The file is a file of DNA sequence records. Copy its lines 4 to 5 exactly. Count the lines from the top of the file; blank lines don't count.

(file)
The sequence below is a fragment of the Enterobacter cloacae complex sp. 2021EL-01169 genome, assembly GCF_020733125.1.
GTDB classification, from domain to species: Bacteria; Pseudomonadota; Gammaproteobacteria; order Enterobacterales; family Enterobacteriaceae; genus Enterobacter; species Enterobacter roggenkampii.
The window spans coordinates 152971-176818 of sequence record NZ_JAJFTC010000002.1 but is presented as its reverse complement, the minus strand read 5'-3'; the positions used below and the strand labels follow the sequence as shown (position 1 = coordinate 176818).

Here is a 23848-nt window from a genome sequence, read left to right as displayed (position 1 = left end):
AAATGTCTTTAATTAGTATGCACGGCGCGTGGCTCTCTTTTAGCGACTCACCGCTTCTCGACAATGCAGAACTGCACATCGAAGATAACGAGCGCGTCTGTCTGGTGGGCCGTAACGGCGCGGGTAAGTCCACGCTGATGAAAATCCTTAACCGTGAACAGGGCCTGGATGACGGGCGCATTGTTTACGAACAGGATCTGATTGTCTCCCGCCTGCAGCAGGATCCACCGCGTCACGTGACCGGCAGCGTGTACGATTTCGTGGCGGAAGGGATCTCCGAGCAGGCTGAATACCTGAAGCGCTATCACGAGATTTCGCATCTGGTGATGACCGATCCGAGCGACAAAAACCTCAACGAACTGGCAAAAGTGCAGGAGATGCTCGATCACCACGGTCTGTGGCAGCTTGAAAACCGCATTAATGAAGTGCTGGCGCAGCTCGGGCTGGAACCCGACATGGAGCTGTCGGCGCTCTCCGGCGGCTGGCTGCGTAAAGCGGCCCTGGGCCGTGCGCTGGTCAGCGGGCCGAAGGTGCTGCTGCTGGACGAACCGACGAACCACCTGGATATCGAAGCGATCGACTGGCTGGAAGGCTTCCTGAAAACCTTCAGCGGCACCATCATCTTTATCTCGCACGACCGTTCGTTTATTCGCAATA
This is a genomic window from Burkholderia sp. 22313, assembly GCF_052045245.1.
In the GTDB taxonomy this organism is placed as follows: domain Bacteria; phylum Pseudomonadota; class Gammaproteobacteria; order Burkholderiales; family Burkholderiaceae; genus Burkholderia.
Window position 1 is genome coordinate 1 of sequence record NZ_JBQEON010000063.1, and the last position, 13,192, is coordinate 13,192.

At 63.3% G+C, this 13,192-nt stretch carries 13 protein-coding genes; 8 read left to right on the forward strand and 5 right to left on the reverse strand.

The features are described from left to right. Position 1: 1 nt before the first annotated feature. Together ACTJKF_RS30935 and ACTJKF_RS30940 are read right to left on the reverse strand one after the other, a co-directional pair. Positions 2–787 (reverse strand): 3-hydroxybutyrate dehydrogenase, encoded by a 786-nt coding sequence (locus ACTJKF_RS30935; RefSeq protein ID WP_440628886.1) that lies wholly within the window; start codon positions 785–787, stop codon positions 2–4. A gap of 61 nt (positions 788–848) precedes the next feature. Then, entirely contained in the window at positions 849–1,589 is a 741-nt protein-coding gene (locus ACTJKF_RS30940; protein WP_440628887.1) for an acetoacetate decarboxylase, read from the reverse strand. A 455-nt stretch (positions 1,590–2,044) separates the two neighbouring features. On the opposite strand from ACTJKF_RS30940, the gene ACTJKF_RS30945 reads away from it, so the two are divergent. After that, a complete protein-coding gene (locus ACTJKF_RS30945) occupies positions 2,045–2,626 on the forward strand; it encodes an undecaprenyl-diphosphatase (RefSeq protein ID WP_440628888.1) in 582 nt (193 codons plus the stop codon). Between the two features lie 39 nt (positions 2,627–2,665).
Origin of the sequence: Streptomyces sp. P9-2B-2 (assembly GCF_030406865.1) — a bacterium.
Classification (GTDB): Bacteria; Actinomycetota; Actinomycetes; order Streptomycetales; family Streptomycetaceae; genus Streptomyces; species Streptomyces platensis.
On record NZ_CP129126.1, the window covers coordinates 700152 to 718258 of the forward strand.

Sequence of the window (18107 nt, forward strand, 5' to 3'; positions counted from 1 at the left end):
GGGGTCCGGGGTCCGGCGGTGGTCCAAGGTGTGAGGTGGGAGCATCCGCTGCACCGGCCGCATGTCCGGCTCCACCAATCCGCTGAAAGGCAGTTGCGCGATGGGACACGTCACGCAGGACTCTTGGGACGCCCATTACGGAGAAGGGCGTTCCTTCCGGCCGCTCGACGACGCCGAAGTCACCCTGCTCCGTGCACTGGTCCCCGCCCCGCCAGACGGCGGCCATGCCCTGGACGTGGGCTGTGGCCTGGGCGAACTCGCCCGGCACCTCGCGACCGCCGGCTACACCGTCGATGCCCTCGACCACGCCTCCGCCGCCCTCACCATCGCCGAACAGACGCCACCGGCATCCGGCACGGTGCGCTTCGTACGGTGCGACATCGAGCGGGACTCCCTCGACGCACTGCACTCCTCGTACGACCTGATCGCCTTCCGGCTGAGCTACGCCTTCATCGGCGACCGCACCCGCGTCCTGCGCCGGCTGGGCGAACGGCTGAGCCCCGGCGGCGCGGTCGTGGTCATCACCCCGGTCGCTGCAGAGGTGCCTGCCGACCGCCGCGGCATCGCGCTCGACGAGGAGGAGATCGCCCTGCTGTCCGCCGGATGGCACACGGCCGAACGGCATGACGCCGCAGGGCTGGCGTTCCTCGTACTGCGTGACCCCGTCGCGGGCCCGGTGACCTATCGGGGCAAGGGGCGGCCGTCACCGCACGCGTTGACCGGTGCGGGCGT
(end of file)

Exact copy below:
Here is a 23848-nt window from a genome sequence, read left to right as displayed (position 1 = left end):
AAATGTCTTTAATTAGTATGCACGGCGCGTGGCTCTCTTTTAGCGACTCACCGCTTCTCGACAATGCAGAACTGCACATCGAAGATAACGAGCGCGTCTGTCTGGTGGGCCGTAACGGCGCGGGTAAGTCCACGCTGATGAAAATCCTTAACCGTGAACAGGGCCTGGATGACGGGCGCATTGTTTACGAACAGGATCTGATTGTCTCCCGCCTGCAGCAGGATCCACCGCGTCACGTGACCGGCAGCGTGTACGATTTCGTGGCGGAAGGGATCTCCGAGCAGGCTGAATACCTGAAGCGCTATCACGAGATTTCGCATCTGGTGATGACCGATCCGAGCGACAAAAACCTCAACGAACTGGCAAAAGTGCAGGAGATGCTCGATCACCACGGTCTGTGGCAGCTTGAAAACCGCATTAATGAAGTGCTGGCGCAGCTCGGGCTGGAACCCGACATGGAGCTGTCGGCGCTCTCCGGCGGCTGGCTGCGTAAAGCGGCCCTGGGCCGTGCGCTGGTCAGCGGGCCGAAGGTGCTGCTGCTGGACGAACCGACGAACCACCTGGATATCGAAGCGATCGACTGGCTGGAAGGCTTCCTGAAAACCTTCAGCGGCACCATCATCTTTATCTCGCACGACCGTTCGTTTATTCGCAATA